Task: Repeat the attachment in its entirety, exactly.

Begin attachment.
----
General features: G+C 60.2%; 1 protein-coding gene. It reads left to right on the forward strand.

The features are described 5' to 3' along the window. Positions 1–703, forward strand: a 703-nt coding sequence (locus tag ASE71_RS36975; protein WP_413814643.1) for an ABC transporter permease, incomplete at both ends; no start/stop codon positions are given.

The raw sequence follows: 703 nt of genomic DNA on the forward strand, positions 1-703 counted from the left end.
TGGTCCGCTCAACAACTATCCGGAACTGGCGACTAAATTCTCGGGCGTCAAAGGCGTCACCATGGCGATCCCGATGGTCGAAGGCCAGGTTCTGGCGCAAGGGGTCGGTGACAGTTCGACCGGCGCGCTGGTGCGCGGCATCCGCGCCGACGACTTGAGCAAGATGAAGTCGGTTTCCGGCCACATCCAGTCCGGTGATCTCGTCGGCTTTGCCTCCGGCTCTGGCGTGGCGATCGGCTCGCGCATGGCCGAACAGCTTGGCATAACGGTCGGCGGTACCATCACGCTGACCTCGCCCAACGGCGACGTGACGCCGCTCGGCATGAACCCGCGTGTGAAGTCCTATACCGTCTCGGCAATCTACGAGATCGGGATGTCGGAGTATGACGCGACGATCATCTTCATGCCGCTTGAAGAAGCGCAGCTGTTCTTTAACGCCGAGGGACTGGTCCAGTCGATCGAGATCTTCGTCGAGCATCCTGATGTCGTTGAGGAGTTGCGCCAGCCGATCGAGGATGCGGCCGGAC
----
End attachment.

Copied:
General features: G+C 60.2%; 1 protein-coding gene. It reads left to right on the forward strand.

The features are described 5' to 3' along the window. Positions 1–703, forward strand: a 703-nt coding sequence (locus tag ASE71_RS36975; protein WP_413814643.1) for an ABC transporter permease, incomplete at both ends; no start/stop codon positions are given.

The raw sequence follows: 703 nt of genomic DNA on the forward strand, positions 1-703 counted from the left end.
TGGTCCGCTCAACAACTATCCGGAACTGGCGACTAAATTCTCGGGCGTCAAAGGCGTCACCATGGCGATCCCGATGGTCGAAGGCCAGGTTCTGGCGCAAGGGGTCGGTGACAGTTCGACCGGCGCGCTGGTGCGCGGCATCCGCGCCGACGACTTGAGCAAGATGAAGTCGGTTTCCGGCCACATCCAGTCCGGTGATCTCGTCGGCTTTGCCTCCGGCTCTGGCGTGGCGATCGGCTCGCGCATGGCCGAACAGCTTGGCATAACGGTCGGCGGTACCATCACGCTGACCTCGCCCAACGGCGACGTGACGCCGCTCGGCATGAACCCGCGTGTGAAGTCCTATACCGTCTCGGCAATCTACGAGATCGGGATGTCGGAGTATGACGCGACGATCATCTTCATGCCGCTTGAAGAAGCGCAGCTGTTCTTTAACGCCGAGGGACTGGTCCAGTCGATCGAGATCTTCGTCGAGCATCCTGATGTCGTTGAGGAGTTGCGCCAGCCGATCGAGGATGCGGCCGGAC